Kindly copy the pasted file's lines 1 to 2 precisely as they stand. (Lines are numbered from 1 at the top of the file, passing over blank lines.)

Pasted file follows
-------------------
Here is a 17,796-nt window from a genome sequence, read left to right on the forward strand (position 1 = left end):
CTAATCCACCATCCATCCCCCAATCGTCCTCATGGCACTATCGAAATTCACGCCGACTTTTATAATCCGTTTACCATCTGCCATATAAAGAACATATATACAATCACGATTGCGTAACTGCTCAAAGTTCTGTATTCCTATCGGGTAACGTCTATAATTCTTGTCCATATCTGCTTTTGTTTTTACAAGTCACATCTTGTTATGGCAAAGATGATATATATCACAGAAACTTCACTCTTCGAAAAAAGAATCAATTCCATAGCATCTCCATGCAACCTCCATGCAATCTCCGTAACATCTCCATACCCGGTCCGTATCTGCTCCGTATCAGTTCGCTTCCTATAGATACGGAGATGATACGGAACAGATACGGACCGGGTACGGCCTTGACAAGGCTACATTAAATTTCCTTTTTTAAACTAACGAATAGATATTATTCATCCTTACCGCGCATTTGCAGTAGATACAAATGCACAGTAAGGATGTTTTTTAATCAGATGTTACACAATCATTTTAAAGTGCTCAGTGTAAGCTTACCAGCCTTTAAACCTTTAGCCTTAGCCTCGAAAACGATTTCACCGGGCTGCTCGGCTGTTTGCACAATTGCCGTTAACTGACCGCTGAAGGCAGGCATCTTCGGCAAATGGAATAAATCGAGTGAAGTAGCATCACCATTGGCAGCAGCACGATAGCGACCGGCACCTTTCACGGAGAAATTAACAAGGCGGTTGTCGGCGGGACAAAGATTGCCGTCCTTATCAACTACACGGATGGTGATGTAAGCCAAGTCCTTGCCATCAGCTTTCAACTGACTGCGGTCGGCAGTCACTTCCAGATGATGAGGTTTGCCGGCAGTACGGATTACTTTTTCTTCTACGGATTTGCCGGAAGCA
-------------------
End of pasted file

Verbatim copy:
Here is a 17,796-nt window from a genome sequence, read left to right on the forward strand (position 1 = left end):
CTAATCCACCATCCATCCCCCAATCGTCCTCATGGCACTATCGAAATTCACGCCGACTTTTATAATCCGTTTACCATCTGCCATATAAAGAACATATATACAATCACGATTGCGTAACTGCTCAAAGTTCTGTATTCCTATCGGGTAACGTCTATAATTCTTGTCCATATCTGCTTTTGTTTTTACAAGTCACATCTTGTTATGGCAAAGATGATATATATCACAGAAACTTCACTCTTCGAAAAAAGAATCAATTCCATAGCATCTCCATGCAACCTCCATGCAATCTCCGTAACATCTCCATACCCGGTCCGTATCTGCTCCGTATCAGTTCGCTTCCTATAGATACGGAGATGATACGGAACAGATACGGACCGGGTACGGCCTTGACAAGGCTACATTAAATTTCCTTTTTTAAACTAACGAATAGATATTATTCATCCTTACCGCGCATTTGCAGTAGATACAAATGCACAGTAAGGATGTTTTTTAATCAGATGTTACACAATCATTTTAAAGTGCTCAGTGTAAGCTTACCAGCCTTTAAACCTTTAGCCTTAGCCTCGAAAACGATTTCACCGGGCTGCTCGGCTGTTTGCACAATTGCCGTTAACTGACCGCTGAAGGCAGGCATCTTCGGCAAATGGAATAAATCGAGTGAAGTAGCATCACCATTGGCAGCAGCACGATAGCGACCGGCACCTTTCACGGAGAAATTAACAAGGCGGTTGTCGGCGGGACAAAGATTGCCGTCCTTATCAACTACACGGATGGTGATGTAAGCCAAGTCCTTGCCATCAGCTTTCAACTGACTGCGGTCGGCAGTCACTTCCAGATGATGAGGTTTGCCGGCAGTACGGATTACTTTTTCTTCTACGGATTTGCCGGAAGCA